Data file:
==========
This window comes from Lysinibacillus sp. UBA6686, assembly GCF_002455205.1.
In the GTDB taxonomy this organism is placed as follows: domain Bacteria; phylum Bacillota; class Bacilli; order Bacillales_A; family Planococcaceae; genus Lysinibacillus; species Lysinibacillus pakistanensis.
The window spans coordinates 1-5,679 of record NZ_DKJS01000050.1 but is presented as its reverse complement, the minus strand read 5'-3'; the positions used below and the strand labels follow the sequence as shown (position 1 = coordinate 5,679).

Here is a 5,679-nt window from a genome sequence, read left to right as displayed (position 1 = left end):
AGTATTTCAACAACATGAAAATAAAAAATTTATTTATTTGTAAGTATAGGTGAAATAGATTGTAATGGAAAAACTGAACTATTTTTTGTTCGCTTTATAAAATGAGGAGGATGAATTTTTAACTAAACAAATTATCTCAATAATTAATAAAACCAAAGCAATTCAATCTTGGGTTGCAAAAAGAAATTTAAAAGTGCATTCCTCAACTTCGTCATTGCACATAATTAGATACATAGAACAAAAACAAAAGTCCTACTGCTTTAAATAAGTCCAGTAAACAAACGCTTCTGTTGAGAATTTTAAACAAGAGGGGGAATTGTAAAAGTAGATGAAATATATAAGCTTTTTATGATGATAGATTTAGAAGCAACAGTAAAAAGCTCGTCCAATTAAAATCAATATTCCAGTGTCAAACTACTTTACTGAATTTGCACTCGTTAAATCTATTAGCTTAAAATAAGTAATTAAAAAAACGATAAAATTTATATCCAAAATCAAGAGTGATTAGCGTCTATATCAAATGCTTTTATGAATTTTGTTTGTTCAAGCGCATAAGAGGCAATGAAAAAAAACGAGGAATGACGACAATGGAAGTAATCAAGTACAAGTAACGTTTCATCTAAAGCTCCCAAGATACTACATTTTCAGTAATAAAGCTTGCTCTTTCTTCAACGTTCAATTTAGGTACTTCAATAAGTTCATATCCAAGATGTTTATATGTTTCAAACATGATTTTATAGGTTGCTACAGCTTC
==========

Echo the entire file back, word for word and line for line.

This window comes from Lysinibacillus sp. UBA6686, assembly GCF_002455205.1.
In the GTDB taxonomy this organism is placed as follows: domain Bacteria; phylum Bacillota; class Bacilli; order Bacillales_A; family Planococcaceae; genus Lysinibacillus; species Lysinibacillus pakistanensis.
The window spans coordinates 1-5,679 of record NZ_DKJS01000050.1 but is presented as its reverse complement, the minus strand read 5'-3'; the positions used below and the strand labels follow the sequence as shown (position 1 = coordinate 5,679).

Here is a 5,679-nt window from a genome sequence, read left to right as displayed (position 1 = left end):
AGTATTTCAACAACATGAAAATAAAAAATTTATTTATTTGTAAGTATAGGTGAAATAGATTGTAATGGAAAAACTGAACTATTTTTTGTTCGCTTTATAAAATGAGGAGGATGAATTTTTAACTAAACAAATTATCTCAATAATTAATAAAACCAAAGCAATTCAATCTTGGGTTGCAAAAAGAAATTTAAAAGTGCATTCCTCAACTTCGTCATTGCACATAATTAGATACATAGAACAAAAACAAAAGTCCTACTGCTTTAAATAAGTCCAGTAAACAAACGCTTCTGTTGAGAATTTTAAACAAGAGGGGGAATTGTAAAAGTAGATGAAATATATAAGCTTTTTATGATGATAGATTTAGAAGCAACAGTAAAAAGCTCGTCCAATTAAAATCAATATTCCAGTGTCAAACTACTTTACTGAATTTGCACTCGTTAAATCTATTAGCTTAAAATAAGTAATTAAAAAAACGATAAAATTTATATCCAAAATCAAGAGTGATTAGCGTCTATATCAAATGCTTTTATGAATTTTGTTTGTTCAAGCGCATAAGAGGCAATGAAAAAAAACGAGGAATGACGACAATGGAAGTAATCAAGTACAAGTAACGTTTCATCTAAAGCTCCCAAGATACTACATTTTCAGTAATAAAGCTTGCTCTTTCTTCAACGTTCAATTTAGGTACTTCAATAAGTTCATATCCAAGATGTTTATATGTTTCAAACATGATTTTATAGGTTGCTACAGCTTC